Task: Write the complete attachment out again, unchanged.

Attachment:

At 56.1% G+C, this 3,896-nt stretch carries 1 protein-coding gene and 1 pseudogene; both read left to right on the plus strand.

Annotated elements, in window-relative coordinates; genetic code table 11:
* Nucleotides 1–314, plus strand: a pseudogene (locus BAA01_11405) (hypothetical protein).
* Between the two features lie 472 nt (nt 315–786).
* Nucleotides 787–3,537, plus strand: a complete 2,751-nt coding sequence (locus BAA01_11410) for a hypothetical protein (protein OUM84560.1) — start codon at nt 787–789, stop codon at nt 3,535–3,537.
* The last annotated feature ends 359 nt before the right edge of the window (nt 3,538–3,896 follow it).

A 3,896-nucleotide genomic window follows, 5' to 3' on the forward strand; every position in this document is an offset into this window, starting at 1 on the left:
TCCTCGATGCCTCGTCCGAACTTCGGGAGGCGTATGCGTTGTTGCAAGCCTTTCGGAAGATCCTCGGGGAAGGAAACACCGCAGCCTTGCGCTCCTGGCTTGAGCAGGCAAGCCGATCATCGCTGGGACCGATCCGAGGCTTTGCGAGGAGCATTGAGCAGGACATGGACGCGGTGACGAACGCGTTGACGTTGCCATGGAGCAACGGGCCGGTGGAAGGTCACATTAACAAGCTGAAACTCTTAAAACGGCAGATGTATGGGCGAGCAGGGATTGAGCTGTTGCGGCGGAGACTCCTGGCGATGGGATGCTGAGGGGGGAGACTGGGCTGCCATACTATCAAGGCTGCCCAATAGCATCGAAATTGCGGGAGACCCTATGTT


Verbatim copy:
At 56.1% G+C, this 3,896-nt stretch carries 1 protein-coding gene and 1 pseudogene; both read left to right on the plus strand.

Annotated elements, in window-relative coordinates; genetic code table 11:
* Nucleotides 1–314, plus strand: a pseudogene (locus BAA01_11405) (hypothetical protein).
* Between the two features lie 472 nt (nt 315–786).
* Nucleotides 787–3,537, plus strand: a complete 2,751-nt coding sequence (locus BAA01_11410) for a hypothetical protein (protein OUM84560.1) — start codon at nt 787–789, stop codon at nt 3,535–3,537.
* The last annotated feature ends 359 nt before the right edge of the window (nt 3,538–3,896 follow it).

A 3,896-nucleotide genomic window follows, 5' to 3' on the forward strand; every position in this document is an offset into this window, starting at 1 on the left:
TCCTCGATGCCTCGTCCGAACTTCGGGAGGCGTATGCGTTGTTGCAAGCCTTTCGGAAGATCCTCGGGGAAGGAAACACCGCAGCCTTGCGCTCCTGGCTTGAGCAGGCAAGCCGATCATCGCTGGGACCGATCCGAGGCTTTGCGAGGAGCATTGAGCAGGACATGGACGCGGTGACGAACGCGTTGACGTTGCCATGGAGCAACGGGCCGGTGGAAGGTCACATTAACAAGCTGAAACTCTTAAAACGGCAGATGTATGGGCGAGCAGGGATTGAGCTGTTGCGGCGGAGACTCCTGGCGATGGGATGCTGAGGGGGGAGACTGGGCTGCCATACTATCAAGGCTGCCCAATAGCATCGAAATTGCGGGAGACCCTATGTT